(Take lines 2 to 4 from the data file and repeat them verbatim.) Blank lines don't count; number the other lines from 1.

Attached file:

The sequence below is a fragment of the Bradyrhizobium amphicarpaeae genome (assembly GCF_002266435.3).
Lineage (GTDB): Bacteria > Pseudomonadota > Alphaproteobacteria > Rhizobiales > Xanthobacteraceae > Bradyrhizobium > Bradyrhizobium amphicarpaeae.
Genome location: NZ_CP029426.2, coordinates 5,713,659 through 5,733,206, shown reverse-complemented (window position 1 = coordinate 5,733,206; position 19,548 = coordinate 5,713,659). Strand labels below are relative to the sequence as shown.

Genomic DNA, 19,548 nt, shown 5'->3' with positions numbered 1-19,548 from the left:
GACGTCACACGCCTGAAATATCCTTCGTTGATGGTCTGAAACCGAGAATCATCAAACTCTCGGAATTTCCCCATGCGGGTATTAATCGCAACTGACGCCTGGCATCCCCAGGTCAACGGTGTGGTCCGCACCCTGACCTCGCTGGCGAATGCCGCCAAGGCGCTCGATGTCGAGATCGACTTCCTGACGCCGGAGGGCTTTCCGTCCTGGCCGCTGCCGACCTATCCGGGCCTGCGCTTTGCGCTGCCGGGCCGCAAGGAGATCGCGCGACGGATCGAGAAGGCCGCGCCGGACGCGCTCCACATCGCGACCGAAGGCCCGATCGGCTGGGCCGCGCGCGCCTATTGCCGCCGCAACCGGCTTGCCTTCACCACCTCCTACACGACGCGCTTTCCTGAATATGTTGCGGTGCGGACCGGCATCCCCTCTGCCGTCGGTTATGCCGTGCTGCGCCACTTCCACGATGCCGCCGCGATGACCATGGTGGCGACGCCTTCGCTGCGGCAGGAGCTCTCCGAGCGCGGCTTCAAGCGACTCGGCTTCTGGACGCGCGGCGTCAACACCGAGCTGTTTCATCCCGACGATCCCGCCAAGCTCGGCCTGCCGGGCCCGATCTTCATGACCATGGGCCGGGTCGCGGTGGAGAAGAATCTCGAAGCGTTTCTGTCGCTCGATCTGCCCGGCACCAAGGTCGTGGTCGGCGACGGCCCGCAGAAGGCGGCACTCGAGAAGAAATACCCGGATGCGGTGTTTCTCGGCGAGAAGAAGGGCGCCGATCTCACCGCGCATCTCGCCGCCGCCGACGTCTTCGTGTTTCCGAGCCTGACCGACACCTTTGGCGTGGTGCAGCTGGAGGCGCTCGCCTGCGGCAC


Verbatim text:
Lineage (GTDB): Bacteria > Pseudomonadota > Alphaproteobacteria > Rhizobiales > Xanthobacteraceae > Bradyrhizobium > Bradyrhizobium amphicarpaeae.
Genome location: NZ_CP029426.2, coordinates 5,713,659 through 5,733,206, shown reverse-complemented (window position 1 = coordinate 5,733,206; position 19,548 = coordinate 5,713,659). Strand labels below are relative to the sequence as shown.

Genomic DNA, 19,548 nt, shown 5'->3' with positions numbered 1-19,548 from the left: